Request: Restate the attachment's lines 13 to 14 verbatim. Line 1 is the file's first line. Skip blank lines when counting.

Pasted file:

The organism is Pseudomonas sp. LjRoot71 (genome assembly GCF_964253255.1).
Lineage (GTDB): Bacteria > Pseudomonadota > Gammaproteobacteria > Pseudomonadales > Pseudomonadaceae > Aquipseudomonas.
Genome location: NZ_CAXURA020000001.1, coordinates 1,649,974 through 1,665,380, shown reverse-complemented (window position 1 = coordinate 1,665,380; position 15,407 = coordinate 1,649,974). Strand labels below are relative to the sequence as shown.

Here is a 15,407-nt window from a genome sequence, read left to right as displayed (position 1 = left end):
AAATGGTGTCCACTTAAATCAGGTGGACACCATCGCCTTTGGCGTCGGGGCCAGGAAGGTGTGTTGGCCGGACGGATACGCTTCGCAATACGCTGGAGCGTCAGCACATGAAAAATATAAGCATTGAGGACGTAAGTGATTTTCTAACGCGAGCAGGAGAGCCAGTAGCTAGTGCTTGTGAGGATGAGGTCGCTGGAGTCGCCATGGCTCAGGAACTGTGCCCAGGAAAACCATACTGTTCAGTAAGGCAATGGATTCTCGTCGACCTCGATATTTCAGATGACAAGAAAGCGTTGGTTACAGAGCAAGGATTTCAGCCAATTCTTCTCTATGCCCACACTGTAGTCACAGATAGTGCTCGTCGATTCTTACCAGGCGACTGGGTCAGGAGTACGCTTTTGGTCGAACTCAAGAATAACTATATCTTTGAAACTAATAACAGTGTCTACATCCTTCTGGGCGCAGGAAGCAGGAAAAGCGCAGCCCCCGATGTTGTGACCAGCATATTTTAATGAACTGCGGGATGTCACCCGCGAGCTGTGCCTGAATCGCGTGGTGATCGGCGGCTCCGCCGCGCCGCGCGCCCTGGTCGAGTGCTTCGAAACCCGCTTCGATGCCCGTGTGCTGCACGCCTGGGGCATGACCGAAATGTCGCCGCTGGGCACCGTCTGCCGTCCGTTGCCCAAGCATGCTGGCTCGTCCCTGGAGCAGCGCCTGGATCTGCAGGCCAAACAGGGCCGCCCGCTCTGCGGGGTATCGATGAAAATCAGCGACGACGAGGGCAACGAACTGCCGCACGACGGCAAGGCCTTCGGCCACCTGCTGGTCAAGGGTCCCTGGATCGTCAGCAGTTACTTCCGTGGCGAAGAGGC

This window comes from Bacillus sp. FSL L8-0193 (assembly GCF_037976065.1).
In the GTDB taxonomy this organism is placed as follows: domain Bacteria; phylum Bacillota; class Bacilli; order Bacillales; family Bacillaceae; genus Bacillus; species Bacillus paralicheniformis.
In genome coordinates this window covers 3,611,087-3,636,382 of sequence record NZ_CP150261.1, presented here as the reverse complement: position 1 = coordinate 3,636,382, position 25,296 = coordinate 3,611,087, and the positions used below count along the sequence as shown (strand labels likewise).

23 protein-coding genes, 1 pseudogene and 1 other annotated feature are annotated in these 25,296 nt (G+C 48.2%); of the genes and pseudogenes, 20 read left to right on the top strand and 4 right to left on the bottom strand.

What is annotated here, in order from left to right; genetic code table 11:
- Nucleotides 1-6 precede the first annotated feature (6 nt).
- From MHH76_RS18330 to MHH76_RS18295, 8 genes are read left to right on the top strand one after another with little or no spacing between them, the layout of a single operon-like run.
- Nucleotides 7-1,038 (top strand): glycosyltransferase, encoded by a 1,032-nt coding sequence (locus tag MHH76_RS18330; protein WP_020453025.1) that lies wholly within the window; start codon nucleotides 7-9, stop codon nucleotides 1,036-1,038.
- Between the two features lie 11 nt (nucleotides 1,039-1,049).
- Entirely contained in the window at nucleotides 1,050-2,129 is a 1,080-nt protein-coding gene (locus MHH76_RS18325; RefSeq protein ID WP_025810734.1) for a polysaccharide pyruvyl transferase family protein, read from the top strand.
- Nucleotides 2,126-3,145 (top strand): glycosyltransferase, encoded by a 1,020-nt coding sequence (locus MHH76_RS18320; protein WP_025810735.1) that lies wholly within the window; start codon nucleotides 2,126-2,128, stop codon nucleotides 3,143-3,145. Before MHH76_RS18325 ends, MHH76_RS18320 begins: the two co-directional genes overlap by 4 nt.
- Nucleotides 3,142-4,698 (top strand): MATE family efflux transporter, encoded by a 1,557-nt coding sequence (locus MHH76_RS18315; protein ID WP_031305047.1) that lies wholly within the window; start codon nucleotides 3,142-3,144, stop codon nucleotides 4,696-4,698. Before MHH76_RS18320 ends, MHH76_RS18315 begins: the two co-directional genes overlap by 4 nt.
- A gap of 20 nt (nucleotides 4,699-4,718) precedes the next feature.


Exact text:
- Nucleotides 7-1,038 (top strand): glycosyltransferase, encoded by a 1,032-nt coding sequence (locus tag MHH76_RS18330; protein WP_020453025.1) that lies wholly within the window; start codon nucleotides 7-9, stop codon nucleotides 1,036-1,038.
- Between the two features lie 11 nt (nucleotides 1,039-1,049).